From our friends at Harvard Business Review
By: Claudio Fernández-Aráoz
While the Covid-19 pandemic hits and reshapes companies, industries, national economies, and our society in previously unthinkable ways, business leaders need to think beyond survival to the opportunities this crisis might create, not only for their own organizations but the greater good. Chief among these is a chance to hire talented people at a time when they might have trouble finding or keeping jobs elsewhere.
According to The Economist, four-fifths of CEOs worry about skill shortages — up from half in 2012 — while outside hiring at the top reached record highs, causing business for large global search firms to increase by 9% to 15% last year.
Now, many companies are laying off workers and downsizing. Some sectors are collapsing. It seems an unprecedented number of people, around the world, from new graduates to seasoned veterans, will be looking for employment. At the same time, a major force that had been fueling the intensity of the war for talent — globalization — might recede. As companies revisit their international expansion strategies and cross-border business practices, workers are recalculating their personal purpose and individual and family priorities, with serious implications for their geographic and work preferences and travel habits.
The pool of available talent is suddenly both changing and expanding, and visionary leaders can make the most of it, preparing the ground for post-crisis recovery and growth. As management guru Jim Collins has shown us, making the leap from good to great starts with getting the right people on the bus.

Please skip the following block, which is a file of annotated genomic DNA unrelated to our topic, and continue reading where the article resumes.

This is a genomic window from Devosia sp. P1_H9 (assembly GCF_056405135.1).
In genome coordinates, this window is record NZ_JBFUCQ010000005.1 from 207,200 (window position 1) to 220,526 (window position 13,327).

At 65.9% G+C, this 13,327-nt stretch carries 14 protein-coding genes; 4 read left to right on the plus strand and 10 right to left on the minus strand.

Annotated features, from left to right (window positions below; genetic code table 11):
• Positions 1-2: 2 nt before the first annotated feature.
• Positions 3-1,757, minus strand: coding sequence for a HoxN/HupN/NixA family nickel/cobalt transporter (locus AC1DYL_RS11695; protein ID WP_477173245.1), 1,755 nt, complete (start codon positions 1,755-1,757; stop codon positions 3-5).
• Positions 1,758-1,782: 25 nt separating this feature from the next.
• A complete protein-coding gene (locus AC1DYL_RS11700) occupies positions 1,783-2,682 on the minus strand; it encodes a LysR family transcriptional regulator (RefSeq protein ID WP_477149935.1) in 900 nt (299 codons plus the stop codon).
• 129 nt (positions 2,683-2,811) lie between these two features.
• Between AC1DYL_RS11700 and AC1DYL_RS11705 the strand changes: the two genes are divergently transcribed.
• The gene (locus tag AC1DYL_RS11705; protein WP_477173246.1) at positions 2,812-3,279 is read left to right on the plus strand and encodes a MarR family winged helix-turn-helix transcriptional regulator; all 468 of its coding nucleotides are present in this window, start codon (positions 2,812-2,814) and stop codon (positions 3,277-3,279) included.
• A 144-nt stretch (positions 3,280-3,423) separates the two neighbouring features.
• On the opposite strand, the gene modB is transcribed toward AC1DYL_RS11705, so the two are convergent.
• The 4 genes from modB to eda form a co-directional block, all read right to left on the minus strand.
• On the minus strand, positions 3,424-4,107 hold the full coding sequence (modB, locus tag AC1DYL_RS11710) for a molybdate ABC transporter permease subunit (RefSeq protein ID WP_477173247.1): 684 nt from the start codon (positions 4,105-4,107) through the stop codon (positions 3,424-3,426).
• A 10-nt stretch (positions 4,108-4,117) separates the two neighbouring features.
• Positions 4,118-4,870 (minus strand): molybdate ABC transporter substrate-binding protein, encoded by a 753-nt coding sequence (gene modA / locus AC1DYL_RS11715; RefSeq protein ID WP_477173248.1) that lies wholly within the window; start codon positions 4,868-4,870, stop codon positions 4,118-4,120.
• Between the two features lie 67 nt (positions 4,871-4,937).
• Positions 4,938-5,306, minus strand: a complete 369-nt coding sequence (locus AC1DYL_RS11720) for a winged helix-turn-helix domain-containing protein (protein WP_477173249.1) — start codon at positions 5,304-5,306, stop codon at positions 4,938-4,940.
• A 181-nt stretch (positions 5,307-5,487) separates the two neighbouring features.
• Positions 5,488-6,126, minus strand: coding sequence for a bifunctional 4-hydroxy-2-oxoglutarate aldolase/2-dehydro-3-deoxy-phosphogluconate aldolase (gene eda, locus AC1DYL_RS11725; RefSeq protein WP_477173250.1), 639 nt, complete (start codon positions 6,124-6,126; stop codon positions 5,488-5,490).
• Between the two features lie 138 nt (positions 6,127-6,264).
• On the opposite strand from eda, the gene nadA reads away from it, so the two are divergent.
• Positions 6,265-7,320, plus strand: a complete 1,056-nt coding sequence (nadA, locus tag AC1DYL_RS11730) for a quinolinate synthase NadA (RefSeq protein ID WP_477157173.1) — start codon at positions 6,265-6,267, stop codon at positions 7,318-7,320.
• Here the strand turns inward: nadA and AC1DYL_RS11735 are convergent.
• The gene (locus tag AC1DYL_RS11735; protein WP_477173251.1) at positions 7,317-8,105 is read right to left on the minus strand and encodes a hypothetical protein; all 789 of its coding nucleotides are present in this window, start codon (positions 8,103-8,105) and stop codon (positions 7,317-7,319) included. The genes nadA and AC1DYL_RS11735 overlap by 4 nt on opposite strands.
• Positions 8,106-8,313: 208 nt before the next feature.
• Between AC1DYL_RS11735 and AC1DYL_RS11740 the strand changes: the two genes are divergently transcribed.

Throughout history, economic hardships have created windows in which exceptional employees and leaders are widely available for a limited time. In the late 1940s, for example, many organizations were struggling. At Hewlett-Packard, the fledgling electronic equipment maker that would eventually become one of America’s best-known technology companies, business was slow and finances strained. But as legions of great engineers streamed out of closing or soon-to-close U.S. military labs, HP’s legendary founders Bill Hewlett and Dave Packard realized they couldn’t let such an amazing hiring opportunity pass them by. When asked how they could afford to keep taking on new people in those difficult years, their answer was simple: “How could we afford not to!” Years later, when asked about the biggest contributor to HP’s success over the years, they routinely cited their willingness to invest in talent no matter the external economic climate.
While most of us become short-sighted and irrational during crises, the best leaders and organizations stay calm and use them to their advantage, sprinting away from their competitors and never looking back. To use another analogy, they bring in architects to plan the new building even as the firefighters work to save the old one.
Harvard Business School’s Ranjay Gulati, Nitin Nohria, and Franz Wohlgezogen considered the benefits of this kind of long-term thinking in an analysis of 4,700 companies across the last three recessions. They discovered that 9% were able to come out in much better positions than they entered because of their “progressive” focus. They did cut back, but were extremely selective about when and where they did so and, more importantly, they continued to make strategic investments. Rather than thinking in “either/or” terms — you’re either hiring or you’re downsizing — they, like HP following the war, embraced the “and,” understanding they could do both things if they were smart about it.